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Wii would like to play

Michelle Fordice | Wednesday, February 7, 2007

Nintendo took a chance with the release of the Wii. It would not compete with the latest Microsoft and Sony releases by traditional measures – such as enhanced, high-definition graphics – but Nintendo’s innovation made the Wii a highly interactive console that appeals to both hardcore and casual gamers.

Nintendo’s new system packs power, customization and high levels of interactivity into its hardware for the intense gamers while adopting a sleek, white look similar to the iPod in order to attract a more general audience.

The Wii comes with an LED equipped sensor bar (centered above or below any television screen) that in conjunction with the remote picks up the player’s movements. The console is the smallest of all Nintendo units, only about the size of three DVD cases, and can be oriented horizontally or vertically. The front of the console accepts Wii optical disks and Nintendo GameCube discs (though not standard DVDs and CDs). The console also has two USB ports and one SD card slot. The remotes run on AA batteries.

The remotes (or Wiimotes) are surprisingly sensitive. While there are limitations as to how far and from what angle a player can approach the sensor, the remotes can distinguish a multitude of different motions and provide six degrees of movement. Most of the time, the required motions are intuitive. The remote takes some time to get used to for more complex games, but the basic games, like those offered in “WiiSports,” can be picked up in a couple of plays.

Often, for those more complex games the remote is paired with the included nunchuck, which adds on an analog stick and two additional buttons. The remote has a speaker on it, allowing the user to hear the sounds of their movements, such as the clash of a sword. Nintendo also included a vibrating feature on the remote, which is often used to remind the player to make a menu choice. An additional controller can be purchased that allows users to play classic Nintendo games they have downloaded to their Wii.

“WiiSports” – a game which comes bundled with the console – allows users to play bared-down versions of games including tennis, golf, bowling, boxing and baseball. Tennis and boxing stand out as the more fun of the five, but all the WiiSports games are entertaining as players physically roll their bowling ball down the alley and swing their tennis racquet.

Other games specifically designed to be played on the Wii showcase the range of its ability. “WarioWare: Smooth Moves” requires the user (like in past editions of the game) to play a series of short, random games in which they must figure out what to do on their own. There are no more button combinations; the player has to move the remote in many different ways, all of which the system can differentiate, from letting it drop in free fall, hitting it between two hands or using it like a pencil. “Super Monkey Ball: Banana Blitz,” which similarly cashes in on the motion capability of the remote, is a little more difficult to use as the motions are a little less intuitive, but can be just as fun.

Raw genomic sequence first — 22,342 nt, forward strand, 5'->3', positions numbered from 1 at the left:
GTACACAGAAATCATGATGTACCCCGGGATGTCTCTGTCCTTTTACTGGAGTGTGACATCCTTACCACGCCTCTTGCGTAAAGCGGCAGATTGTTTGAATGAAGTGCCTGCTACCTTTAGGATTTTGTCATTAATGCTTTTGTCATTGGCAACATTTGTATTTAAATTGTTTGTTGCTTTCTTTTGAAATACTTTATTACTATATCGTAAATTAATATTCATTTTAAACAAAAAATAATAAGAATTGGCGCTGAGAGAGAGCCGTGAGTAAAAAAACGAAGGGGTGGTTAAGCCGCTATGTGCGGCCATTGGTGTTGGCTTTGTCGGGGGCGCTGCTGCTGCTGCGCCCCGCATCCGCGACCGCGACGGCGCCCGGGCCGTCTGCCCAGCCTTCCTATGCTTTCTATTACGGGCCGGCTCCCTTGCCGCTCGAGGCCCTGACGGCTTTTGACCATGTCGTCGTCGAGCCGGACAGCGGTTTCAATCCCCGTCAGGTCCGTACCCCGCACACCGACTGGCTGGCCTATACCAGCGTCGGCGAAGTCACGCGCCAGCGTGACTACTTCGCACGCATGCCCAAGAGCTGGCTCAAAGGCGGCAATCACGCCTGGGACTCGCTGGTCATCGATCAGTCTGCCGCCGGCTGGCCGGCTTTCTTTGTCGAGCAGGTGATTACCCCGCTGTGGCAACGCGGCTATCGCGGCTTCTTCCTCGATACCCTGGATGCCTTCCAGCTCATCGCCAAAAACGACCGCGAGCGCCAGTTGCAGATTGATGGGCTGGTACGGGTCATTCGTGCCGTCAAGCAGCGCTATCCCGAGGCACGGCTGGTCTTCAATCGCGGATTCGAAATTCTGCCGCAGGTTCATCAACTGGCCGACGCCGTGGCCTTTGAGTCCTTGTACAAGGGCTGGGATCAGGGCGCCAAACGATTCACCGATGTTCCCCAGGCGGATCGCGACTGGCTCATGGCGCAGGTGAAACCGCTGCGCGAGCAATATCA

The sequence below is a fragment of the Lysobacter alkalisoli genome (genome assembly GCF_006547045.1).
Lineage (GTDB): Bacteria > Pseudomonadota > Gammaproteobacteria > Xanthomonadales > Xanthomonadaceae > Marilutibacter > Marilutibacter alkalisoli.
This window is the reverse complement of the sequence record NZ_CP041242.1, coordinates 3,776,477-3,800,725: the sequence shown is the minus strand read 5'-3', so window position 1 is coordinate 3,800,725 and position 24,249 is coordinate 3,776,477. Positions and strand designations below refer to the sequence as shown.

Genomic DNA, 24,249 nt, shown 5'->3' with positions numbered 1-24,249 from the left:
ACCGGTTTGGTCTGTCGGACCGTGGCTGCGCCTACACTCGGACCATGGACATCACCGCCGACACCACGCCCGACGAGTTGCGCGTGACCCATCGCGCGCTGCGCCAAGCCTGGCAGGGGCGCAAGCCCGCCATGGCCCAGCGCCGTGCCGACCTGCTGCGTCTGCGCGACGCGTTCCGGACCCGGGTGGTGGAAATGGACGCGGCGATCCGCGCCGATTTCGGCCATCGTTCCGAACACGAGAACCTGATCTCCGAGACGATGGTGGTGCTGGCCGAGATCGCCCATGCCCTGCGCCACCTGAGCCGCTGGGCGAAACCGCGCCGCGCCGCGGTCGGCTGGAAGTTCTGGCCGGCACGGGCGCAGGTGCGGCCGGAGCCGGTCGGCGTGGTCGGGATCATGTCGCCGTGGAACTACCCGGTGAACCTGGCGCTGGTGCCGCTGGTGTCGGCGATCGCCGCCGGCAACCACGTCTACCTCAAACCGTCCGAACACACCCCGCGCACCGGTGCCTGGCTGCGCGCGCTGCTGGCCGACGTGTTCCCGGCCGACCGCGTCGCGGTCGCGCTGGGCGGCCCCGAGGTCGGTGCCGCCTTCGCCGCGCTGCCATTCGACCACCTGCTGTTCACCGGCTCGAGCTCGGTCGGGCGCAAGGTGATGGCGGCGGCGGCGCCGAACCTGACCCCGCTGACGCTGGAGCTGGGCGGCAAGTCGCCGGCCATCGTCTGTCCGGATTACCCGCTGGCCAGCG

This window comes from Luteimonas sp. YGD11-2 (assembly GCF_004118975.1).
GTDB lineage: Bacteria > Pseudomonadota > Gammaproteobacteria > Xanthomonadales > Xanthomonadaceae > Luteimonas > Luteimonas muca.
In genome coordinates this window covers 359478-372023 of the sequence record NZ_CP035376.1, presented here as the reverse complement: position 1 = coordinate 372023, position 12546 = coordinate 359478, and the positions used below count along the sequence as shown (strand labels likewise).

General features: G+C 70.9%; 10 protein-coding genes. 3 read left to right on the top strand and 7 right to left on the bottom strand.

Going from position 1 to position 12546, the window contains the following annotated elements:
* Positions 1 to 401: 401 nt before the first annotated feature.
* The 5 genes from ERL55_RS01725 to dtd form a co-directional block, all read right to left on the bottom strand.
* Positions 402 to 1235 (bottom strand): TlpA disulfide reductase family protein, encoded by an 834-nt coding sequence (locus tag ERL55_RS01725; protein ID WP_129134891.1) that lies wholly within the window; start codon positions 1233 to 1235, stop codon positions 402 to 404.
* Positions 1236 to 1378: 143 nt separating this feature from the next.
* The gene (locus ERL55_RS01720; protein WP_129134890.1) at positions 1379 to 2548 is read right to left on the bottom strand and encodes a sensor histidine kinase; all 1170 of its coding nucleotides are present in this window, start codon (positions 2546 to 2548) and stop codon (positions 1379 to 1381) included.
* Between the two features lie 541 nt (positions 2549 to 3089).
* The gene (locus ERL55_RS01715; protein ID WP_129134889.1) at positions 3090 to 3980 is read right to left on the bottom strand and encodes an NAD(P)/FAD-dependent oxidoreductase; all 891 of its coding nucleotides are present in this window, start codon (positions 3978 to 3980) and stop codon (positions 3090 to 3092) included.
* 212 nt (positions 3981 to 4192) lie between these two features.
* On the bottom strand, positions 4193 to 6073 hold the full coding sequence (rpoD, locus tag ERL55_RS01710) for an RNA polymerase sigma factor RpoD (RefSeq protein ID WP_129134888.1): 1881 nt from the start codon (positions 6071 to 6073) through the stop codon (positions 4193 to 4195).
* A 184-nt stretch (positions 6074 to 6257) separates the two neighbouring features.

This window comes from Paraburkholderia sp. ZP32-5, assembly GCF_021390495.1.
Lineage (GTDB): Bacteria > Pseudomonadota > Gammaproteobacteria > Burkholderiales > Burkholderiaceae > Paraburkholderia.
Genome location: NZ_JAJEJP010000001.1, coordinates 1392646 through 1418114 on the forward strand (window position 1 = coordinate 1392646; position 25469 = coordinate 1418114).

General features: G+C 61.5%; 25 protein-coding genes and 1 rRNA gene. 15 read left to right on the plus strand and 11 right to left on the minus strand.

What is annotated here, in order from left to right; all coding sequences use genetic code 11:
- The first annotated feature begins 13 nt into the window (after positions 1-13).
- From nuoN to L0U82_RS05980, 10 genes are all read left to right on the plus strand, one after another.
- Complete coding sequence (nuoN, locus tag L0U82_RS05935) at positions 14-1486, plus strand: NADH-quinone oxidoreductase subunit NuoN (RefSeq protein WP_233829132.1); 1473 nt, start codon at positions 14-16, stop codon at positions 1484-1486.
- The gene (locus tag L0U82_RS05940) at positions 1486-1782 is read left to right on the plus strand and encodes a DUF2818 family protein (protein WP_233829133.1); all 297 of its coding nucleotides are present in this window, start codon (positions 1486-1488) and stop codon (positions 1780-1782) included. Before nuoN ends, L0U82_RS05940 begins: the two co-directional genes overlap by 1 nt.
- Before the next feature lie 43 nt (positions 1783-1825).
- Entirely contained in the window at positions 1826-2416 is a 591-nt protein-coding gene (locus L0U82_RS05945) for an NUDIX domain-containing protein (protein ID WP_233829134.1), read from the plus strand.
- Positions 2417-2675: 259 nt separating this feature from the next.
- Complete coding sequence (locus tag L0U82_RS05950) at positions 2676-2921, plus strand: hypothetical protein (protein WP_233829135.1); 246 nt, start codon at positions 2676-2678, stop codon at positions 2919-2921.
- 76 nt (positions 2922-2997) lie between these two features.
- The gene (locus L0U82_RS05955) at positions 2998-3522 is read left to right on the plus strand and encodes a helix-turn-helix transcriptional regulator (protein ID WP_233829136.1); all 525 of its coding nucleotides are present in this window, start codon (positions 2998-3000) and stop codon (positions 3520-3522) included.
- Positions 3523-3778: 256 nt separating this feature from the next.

Wii also works well with more traditional games that have been updated to work with the Wii controllers, such as “The Legend of Zelda: Twilight Princess” and “Madden NFL 07.” Players swing their sword and throw passes, making the games more immersive than their predecessors. The Wii console is also backwards compatible with all Nintendo GameCube software, though a GameCube controller is still necessary to enjoy these games.

The interactivity of the Wii makes it most suitable for multiplayer use. Unfortunately, most of the multiplayer games require the use of multiple remotes, which adds on hefty $60 fee for each new remote and nunchuk pair.

Unlike other game consoles, the Wii is attempting to create a more versatile piece of equipment than just a pure video game system. Users can upload photos from their SD memory cards and use the basic image editor to view and change them (mostly in fun, rather than serious ways). They can leave messages for other players on the console and send messages over the internet and to cell phones. Also if they connect the Wii to the internet, users can check the weather, surf the internet, use the shopping channels and get news updates.

After creating a Mii – a 3-D caricature of the user – players can store up to 10 on the remote and bring them to play on another Wii console. Eventually, Wii is supposed to have on-line game play where gamers play as their Miis in multiplayer online games, although this feature has not yet been perfected.This merger of gaming with online interactivity will bring a sense of community to video gaming that has never been accomplished before.

One thing that needs to be improved on the Wii is the straps on the remote. Considering how much the remote swings around, Nintendo should have created a stronger way of keeping it attached to the user’s wrist to prevent it from flying across the room. However, Nintendo is offering to replace the original straps with new ones made from a slightly thicker material.

As video games like “Guitar Hero” and others become more and more immersive as gaming technology becomes more advanced, the versatility and interactivity of the Wii should serve it well.